How to Find a Good Mentor at Work
By Nicole Martin
The right mentor can propel your career on a positive trajectory. The valuable feedback and advice they share can help you land that coveted promotion, put you on the optimal path forward, or even open your eyes to new career opportunities. But just how do you go about finding the right mentor match to help you achieve your work aspirations? Below are some tips to assist you in identifying and connecting with a person who can positively impact your professional growth.
How to Find the Right Mentor for You
Know Your Goals
In order to determine who can help you on your career journey, you first need to identify your goals – both long-term and short-term. Think about what you want to accomplish professionally in the next six months, one-year, and longer. Are there specific projects you want to work on or clients you want to work with? Is there a dream position you want to attain? When considering goals, I like to break them down into SMART goals – Specific, Measurable, Achievable, Relevant/Realistic, Time Bound. By doing this analysis, you can break down your goals into smaller and larger chunks, enabling you to see the bigger picture and understand what you need to do to reach your goals.
Think about What You’re Looking for in a Mentor
A good work mentor has certain qualities, such as more work experience, a track record of professional success, caring, invested in your success, authentic, honest, empathetic, shared values, and a good leader. These are all qualities that we hope to get in our managers, but unfortunately, it doesn’t always work out that way. What’s great about finding a mentor is that you get to choose the person who checks off the qualities you are looking for.
Look within Your Existing Professional Network
Start your search by considering people with whom you already have a relationship, such as past managers and colleagues; senior colleagues in your department or other departments; and leaders in your field that you know, follow, and respect. Consider who your role model is. You might know someone who has already been informally mentoring you. Think about who has previously provided you with support and feedback.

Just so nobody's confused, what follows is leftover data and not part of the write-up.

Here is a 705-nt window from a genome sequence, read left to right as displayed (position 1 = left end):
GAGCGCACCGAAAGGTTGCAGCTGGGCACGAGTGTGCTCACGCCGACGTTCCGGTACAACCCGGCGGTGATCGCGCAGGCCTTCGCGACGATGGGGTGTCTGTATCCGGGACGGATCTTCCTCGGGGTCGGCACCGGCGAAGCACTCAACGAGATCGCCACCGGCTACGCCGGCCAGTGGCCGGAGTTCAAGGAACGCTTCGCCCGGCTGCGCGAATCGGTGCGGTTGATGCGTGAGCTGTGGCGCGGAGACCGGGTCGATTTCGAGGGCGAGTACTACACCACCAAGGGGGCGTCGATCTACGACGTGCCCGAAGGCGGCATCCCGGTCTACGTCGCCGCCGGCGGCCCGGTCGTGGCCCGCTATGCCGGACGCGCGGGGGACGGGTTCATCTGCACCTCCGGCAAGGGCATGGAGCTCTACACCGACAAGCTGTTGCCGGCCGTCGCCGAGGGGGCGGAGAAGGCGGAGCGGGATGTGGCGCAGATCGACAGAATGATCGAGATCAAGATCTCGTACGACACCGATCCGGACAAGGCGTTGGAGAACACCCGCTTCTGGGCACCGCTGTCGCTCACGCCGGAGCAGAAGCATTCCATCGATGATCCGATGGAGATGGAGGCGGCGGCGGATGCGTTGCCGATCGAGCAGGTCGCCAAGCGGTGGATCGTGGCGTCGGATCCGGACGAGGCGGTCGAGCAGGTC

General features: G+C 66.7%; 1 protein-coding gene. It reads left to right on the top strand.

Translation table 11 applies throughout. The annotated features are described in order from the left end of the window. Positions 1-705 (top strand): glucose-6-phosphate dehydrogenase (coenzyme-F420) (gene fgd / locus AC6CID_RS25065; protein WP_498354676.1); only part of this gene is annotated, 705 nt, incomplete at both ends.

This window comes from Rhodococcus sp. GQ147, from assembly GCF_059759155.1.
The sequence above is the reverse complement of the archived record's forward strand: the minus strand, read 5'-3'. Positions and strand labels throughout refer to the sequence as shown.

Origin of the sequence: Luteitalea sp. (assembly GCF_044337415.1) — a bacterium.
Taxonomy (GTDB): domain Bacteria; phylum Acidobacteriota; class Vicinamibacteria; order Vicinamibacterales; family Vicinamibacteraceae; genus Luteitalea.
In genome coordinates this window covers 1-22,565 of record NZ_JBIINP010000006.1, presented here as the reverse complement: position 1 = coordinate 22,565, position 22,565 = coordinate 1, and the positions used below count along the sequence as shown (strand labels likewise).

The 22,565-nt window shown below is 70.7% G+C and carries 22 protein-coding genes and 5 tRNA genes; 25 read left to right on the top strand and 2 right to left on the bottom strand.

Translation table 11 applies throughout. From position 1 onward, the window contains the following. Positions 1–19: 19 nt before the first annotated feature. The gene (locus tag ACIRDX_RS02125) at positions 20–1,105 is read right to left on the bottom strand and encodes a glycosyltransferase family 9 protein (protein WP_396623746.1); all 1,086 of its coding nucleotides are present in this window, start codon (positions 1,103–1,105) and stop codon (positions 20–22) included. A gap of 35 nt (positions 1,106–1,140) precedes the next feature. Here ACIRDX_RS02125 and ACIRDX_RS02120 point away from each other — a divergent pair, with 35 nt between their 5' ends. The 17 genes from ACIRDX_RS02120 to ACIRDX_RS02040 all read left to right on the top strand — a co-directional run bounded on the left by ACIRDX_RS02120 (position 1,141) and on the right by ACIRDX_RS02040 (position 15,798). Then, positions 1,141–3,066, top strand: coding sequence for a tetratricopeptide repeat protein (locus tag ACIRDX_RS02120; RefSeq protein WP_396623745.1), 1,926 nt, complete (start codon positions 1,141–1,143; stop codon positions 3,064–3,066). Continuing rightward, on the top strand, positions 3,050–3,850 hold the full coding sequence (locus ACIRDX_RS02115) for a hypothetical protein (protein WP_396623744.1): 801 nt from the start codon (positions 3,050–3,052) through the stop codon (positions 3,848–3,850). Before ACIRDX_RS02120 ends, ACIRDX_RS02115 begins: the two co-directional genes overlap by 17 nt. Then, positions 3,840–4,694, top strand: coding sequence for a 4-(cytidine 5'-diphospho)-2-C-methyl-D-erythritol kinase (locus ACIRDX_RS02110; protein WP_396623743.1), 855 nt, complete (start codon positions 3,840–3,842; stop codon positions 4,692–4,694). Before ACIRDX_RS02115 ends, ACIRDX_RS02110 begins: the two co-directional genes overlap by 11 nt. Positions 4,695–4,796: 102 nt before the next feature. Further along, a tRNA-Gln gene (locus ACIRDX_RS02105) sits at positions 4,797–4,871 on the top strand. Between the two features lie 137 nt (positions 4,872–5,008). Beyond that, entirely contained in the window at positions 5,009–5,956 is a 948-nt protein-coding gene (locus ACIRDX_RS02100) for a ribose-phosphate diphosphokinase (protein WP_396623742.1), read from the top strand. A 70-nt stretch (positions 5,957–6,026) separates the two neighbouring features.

Look Beyond Your Network
Expand your options by searching for people who may be a few connections removed from you, belong to the same group or alma mater, or are experts you admire. Although connecting with those outside your professional network is a bit trickier, it isn’t impossible – if you approach it the right way, which I will address below.
Consider a Group of Mentors
There is no rule that you can only have one mentor. Depending upon your goals, you may want to consider seeking out a group of mentors. As the saying goes, it takes a village. Sometimes the support of different people with varying backgrounds, experiences, and perspectives can be the biggest help in propelling your career.
Taking the Leap
Connecting with a mentor should be natural. Whatever you do, don’t ask “Will you be my mentor?” The mentor-mentee relationship should be formed casually. You could approach someone you already know with a work situation and say you could really use some advice and that you respect their opinion. If your ideal mentor is someone you don’t already have a relationship with, you should be straightforward as to why you’re reaching out. For example, if you want to change fields, you could say you are looking to speak with people who have experience in the field you wish to pursue and ask if they would be open to connecting with you to share their experiences. Do your research before you make any of these asks. You want the potential mentor to know that you have taken the time to learn about their career and achievements.
Once you form a relationship with a potential mentor, it is a good idea to discuss the details of how the mentorship will work. Will you be contacting your mentor as needed, or do you expect to schedule a regular meeting? Are you meeting virtually or in-person? Aligning on these details from the start will assure your mentor that you appreciate and respect the time that they will be dedicating to you.
Being a mentee is a valuable way to get career guidance. Hopefully these tips will help you find a good mentor that will help you achieve your work aspirations.
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